Court Structures….Did You Know?
“Liability!” You hear it every day and try to push it “downstream” as often as you can. You hire a background screening firm to help legally insulate you from it. The screening firm hires lawyers and researchers and buys massive amounts of insurance to help insulate itself from liability….and still…….it looms.
What does liability have to do with the different structures of courts? Simply put, background screening firms need to make their clients aware of what is being searched, and where. Too often, clients of Credit Reporting Agencies are expecting an in-depth, felony and misdemeanor search of all applicants, regardless of the jurisdiction that is being searched. It’s simply not the case and not always feasible due to turn around times and increased costs and the complex structures of several court systems around the U.S.
With the thousands of different courts strewn across the country, there are bound to be some variations in the way each county or state structures their criminal courts. It’s simply not possible to have all the courts, in all of the counties across the nation to be the same.
Unfortunately, the reality is each state has their own laws when it comes to structuring their court systems. Rarely (if ever) do the states keep in mind the poor, hapless, innocent researchers and document retrieval professionals, who work their fingers to the bone every day, for mere pennies. Ok, it may not be for pennies and they may not be hapless, but they do indeed have to bear the burden of these ill-conceived layouts. This leaves the professional screener or researcher left dangling and often times, exceptions need to be made in order to satisfy the pre-employment screening industry.
A large amount of states and counties have merged their courts. This allows for a simplified way of searching for both felony and misdemeanor records in the same location. But even then, a variation is often thrown into the mix. Sometimes, due to the large size of the county, multiple courthouses exist. Often times, these courthouses don’t contain records from other districts within the same county. This means different courthouses need to be checked for possible records, even within the same county.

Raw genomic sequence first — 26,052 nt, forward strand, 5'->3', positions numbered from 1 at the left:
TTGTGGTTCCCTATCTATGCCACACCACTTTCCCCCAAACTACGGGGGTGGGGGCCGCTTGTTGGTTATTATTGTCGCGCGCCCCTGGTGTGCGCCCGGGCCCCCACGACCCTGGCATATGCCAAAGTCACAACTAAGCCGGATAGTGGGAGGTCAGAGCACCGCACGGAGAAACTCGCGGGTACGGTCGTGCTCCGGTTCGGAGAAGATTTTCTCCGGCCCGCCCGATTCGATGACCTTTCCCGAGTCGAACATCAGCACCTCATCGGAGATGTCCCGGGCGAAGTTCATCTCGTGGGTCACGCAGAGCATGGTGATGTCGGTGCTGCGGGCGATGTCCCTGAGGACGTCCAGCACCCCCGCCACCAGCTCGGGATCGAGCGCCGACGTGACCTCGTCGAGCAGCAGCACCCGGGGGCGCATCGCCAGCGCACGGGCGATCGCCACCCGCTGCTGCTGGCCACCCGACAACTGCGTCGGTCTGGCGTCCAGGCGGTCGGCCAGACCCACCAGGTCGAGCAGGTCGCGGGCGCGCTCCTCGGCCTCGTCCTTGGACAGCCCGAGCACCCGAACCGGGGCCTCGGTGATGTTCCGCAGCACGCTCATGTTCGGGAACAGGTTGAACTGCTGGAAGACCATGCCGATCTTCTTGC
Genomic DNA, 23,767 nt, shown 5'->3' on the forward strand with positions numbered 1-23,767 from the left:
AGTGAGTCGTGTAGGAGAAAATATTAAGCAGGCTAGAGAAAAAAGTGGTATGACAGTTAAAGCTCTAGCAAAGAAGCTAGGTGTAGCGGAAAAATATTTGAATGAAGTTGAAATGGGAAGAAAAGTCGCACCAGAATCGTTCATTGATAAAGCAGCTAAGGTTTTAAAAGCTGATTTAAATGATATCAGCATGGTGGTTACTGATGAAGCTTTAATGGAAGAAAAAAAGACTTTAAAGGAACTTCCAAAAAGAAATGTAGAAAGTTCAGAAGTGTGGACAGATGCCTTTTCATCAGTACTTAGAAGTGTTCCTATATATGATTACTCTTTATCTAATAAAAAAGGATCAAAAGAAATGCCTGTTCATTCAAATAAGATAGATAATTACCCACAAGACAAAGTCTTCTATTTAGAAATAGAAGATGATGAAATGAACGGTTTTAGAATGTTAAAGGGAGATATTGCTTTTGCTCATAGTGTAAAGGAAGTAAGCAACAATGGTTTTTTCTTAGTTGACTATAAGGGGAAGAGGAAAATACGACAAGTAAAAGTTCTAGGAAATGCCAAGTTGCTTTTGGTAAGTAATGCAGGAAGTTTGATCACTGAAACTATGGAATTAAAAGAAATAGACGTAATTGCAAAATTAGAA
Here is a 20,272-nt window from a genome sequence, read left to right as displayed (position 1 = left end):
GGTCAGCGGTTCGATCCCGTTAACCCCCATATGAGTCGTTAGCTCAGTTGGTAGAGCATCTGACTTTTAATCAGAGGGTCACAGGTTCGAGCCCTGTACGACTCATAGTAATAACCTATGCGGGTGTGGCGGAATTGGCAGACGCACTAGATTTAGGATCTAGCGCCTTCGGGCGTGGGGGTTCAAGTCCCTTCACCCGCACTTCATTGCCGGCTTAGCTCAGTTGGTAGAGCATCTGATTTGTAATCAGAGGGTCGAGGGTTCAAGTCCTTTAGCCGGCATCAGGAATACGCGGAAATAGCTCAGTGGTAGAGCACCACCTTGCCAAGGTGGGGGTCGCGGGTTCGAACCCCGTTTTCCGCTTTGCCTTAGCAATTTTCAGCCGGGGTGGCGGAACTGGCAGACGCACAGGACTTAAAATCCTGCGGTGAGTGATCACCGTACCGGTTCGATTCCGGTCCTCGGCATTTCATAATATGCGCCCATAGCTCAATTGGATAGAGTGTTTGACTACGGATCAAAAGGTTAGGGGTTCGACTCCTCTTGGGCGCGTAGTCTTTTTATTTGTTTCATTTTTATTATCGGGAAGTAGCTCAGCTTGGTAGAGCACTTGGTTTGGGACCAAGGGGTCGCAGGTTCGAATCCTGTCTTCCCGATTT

Several states still have separated their felony and misdemeanor courts even further. Often times, this means only felony records can be searched in these states. In order to obtain misdemeanor records, a separate search is required and even then, it may not be possible or feasible due to geography, volume, court policies or budget issues.
Now, we all know that budgets don’t really play a role in background screening…right? Well, federal and state courts all seem to agree with that philosophy. More and more courts every year are basically telling the employer and the reporting agency that regardless of the amount of money it costs to do a background check, it’ll be cheaper than when they get sued for millions of dollars due to ‘over-reporting’, ‘under-reporting’, negligent hiring’, ‘negligent retention’, violating the FCRA, violating state law, violating EEOC guidelines or any of the other hundreds of things employer’s face. So, you are better off searching all of the available jurisdictions.
Unfortunately there is no “catch-all” or “one size fits all” approach to background screening. Professional organizations like Employer’s Investigative Services and dozens of others will tell you this, right from the beginning. Please be wary of those online providers or fly-by-night background companies who do not believe in transparency or advise you of “Best Practices” in the industry.
Ask your provider about a list of “Felony Only” jurisdictions and inquire about how to obtain misdemeanor records and what the cost would be. There is almost always an additional fee due to the amount of extra work that is needed. But, maybe the courts aren’t completely mistaken. Maybe it is cheaper to spend thirty dollars on a background check than 1.3 Million Dollars in a settlement.